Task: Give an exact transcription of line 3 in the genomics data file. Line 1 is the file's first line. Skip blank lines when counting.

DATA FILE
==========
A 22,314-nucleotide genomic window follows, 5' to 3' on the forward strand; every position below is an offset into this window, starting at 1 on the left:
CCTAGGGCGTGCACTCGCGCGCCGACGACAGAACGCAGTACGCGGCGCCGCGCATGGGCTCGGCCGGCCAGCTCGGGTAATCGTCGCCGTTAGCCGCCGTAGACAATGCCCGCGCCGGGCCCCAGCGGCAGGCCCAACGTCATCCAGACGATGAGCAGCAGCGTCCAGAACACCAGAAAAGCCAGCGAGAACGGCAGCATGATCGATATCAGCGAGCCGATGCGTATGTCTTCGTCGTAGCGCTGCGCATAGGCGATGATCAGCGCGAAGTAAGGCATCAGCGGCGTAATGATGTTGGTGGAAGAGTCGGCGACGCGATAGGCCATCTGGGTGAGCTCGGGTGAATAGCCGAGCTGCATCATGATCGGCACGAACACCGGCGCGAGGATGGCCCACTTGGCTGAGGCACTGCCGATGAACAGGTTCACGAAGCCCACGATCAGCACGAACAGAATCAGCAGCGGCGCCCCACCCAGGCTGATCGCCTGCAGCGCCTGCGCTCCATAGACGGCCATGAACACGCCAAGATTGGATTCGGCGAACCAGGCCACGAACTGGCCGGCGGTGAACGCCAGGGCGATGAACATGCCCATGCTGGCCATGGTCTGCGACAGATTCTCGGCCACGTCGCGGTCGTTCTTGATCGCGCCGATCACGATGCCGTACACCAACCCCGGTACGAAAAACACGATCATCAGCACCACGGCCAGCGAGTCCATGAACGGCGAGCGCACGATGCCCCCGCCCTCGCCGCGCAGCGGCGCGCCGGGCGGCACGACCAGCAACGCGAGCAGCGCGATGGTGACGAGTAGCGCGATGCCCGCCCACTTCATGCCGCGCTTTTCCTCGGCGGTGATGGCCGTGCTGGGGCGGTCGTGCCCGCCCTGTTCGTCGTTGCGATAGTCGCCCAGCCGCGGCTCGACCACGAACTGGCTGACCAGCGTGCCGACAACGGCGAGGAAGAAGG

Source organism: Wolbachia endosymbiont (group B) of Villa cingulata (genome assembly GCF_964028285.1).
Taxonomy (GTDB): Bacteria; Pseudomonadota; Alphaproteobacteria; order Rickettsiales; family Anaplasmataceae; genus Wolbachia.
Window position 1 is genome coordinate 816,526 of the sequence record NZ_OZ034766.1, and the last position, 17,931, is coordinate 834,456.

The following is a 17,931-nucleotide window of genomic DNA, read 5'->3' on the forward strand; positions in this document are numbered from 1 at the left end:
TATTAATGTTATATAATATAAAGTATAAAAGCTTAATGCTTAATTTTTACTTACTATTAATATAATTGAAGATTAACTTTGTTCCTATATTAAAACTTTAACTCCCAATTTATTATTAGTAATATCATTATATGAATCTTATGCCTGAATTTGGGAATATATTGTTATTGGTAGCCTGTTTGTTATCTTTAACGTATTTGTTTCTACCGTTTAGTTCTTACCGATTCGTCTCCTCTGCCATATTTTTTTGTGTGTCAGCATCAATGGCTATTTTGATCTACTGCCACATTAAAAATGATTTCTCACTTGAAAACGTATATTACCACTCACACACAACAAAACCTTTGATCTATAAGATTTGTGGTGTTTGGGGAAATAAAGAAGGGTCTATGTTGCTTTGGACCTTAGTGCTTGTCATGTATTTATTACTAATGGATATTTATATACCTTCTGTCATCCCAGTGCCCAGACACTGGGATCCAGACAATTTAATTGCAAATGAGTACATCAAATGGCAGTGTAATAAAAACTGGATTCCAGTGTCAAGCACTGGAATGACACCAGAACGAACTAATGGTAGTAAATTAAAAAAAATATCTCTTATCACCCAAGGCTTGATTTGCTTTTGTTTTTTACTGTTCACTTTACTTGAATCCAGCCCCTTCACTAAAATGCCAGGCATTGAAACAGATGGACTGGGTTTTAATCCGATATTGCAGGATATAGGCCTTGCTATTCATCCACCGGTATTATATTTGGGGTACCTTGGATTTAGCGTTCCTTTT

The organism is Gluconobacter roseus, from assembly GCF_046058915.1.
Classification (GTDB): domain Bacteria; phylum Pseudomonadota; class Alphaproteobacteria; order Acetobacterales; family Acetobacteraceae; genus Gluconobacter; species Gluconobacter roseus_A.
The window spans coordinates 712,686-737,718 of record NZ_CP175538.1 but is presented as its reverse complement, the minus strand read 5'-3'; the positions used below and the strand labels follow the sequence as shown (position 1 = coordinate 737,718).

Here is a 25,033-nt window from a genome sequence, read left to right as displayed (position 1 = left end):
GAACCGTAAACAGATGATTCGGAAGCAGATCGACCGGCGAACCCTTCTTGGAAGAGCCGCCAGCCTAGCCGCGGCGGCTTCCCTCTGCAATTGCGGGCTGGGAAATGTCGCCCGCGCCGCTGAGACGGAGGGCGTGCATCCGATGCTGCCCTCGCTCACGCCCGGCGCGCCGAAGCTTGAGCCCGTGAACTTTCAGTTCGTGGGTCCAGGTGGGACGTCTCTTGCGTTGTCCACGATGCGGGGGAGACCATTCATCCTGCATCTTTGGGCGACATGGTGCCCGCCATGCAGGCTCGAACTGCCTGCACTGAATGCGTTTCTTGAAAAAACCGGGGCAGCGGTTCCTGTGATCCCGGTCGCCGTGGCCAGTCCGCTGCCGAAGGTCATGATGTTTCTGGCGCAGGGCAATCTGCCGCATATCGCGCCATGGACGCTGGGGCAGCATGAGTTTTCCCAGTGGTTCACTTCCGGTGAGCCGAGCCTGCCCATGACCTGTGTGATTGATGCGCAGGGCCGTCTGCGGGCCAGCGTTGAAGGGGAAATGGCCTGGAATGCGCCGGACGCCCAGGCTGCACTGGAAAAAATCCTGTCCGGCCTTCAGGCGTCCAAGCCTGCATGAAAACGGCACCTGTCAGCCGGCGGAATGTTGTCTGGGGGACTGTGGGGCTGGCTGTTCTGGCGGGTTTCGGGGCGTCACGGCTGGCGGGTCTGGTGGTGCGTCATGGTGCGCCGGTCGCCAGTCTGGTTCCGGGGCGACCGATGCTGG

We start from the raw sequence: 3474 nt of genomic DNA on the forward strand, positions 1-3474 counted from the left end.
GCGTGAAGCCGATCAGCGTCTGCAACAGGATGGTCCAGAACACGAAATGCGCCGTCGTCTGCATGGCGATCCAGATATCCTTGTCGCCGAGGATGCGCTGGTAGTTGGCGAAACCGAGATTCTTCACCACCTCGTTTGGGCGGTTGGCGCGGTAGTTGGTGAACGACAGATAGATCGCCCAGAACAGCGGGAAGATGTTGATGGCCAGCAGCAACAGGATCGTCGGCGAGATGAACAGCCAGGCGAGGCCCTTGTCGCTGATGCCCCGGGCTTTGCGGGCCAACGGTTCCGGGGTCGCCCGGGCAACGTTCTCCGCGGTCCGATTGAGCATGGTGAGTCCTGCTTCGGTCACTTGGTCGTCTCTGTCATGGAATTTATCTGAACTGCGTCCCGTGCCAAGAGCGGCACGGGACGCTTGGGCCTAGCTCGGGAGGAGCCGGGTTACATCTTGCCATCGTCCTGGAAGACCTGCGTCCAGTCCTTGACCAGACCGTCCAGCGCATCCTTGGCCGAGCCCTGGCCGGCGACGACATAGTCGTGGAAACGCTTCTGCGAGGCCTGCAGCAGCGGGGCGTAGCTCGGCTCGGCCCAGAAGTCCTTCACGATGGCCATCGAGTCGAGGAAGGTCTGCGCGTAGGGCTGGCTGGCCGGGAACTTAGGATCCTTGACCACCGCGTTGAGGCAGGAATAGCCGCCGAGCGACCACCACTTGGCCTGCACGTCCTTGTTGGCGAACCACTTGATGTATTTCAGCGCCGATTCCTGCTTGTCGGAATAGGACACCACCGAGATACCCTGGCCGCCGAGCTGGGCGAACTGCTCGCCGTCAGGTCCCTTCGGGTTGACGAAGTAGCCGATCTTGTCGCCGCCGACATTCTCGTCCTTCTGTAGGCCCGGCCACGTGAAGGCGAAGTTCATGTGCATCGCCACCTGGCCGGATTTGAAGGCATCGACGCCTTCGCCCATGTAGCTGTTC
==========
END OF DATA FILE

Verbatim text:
Source organism: Wolbachia endosymbiont (group B) of Villa cingulata (genome assembly GCF_964028285.1).